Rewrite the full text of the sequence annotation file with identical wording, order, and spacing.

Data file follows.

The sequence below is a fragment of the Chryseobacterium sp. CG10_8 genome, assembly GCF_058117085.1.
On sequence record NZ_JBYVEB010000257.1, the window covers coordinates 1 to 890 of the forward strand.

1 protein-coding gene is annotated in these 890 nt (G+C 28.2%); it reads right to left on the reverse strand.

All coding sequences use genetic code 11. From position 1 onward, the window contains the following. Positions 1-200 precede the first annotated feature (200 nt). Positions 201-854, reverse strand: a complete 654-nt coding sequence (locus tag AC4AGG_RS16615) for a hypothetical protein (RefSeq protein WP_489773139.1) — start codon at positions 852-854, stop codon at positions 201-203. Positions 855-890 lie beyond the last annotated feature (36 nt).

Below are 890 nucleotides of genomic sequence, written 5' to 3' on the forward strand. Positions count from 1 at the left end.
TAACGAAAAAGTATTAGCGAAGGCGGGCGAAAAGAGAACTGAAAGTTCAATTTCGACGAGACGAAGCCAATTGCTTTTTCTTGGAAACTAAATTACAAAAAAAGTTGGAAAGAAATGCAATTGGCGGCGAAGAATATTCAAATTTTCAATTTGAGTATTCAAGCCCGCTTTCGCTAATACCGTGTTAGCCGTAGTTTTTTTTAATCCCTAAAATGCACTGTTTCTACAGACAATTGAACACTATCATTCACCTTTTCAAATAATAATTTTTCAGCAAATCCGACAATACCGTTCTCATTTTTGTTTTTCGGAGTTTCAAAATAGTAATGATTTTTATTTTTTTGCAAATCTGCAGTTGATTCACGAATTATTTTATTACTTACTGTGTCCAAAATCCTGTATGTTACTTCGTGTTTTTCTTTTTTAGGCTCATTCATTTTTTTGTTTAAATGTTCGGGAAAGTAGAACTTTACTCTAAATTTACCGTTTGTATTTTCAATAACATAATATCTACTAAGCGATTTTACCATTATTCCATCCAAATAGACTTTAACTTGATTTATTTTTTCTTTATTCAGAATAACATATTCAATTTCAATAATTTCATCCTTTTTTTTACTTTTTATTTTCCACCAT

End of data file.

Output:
The sequence below is a fragment of the Chryseobacterium sp. CG10_8 genome, assembly GCF_058117085.1.
On sequence record NZ_JBYVEB010000257.1, the window covers coordinates 1 to 890 of the forward strand.

1 protein-coding gene is annotated in these 890 nt (G+C 28.2%); it reads right to left on the reverse strand.

All coding sequences use genetic code 11. From position 1 onward, the window contains the following. Positions 1-200 precede the first annotated feature (200 nt). Positions 201-854, reverse strand: a complete 654-nt coding sequence (locus tag AC4AGG_RS16615) for a hypothetical protein (RefSeq protein WP_489773139.1) — start codon at positions 852-854, stop codon at positions 201-203. Positions 855-890 lie beyond the last annotated feature (36 nt).

Below are 890 nucleotides of genomic sequence, written 5' to 3' on the forward strand. Positions count from 1 at the left end.
TAACGAAAAAGTATTAGCGAAGGCGGGCGAAAAGAGAACTGAAAGTTCAATTTCGACGAGACGAAGCCAATTGCTTTTTCTTGGAAACTAAATTACAAAAAAAGTTGGAAAGAAATGCAATTGGCGGCGAAGAATATTCAAATTTTCAATTTGAGTATTCAAGCCCGCTTTCGCTAATACCGTGTTAGCCGTAGTTTTTTTTAATCCCTAAAATGCACTGTTTCTACAGACAATTGAACACTATCATTCACCTTTTCAAATAATAATTTTTCAGCAAATCCGACAATACCGTTCTCATTTTTGTTTTTCGGAGTTTCAAAATAGTAATGATTTTTATTTTTTTGCAAATCTGCAGTTGATTCACGAATTATTTTATTACTTACTGTGTCCAAAATCCTGTATGTTACTTCGTGTTTTTCTTTTTTAGGCTCATTCATTTTTTTGTTTAAATGTTCGGGAAAGTAGAACTTTACTCTAAATTTACCGTTTGTATTTTCAATAACATAATATCTACTAAGCGATTTTACCATTATTCCATCCAAATAGACTTTAACTTGATTTATTTTTTCTTTATTCAGAATAACATATTCAATTTCAATAATTTCATCCTTTTTTTTACTTTTTATTTTCCACCAT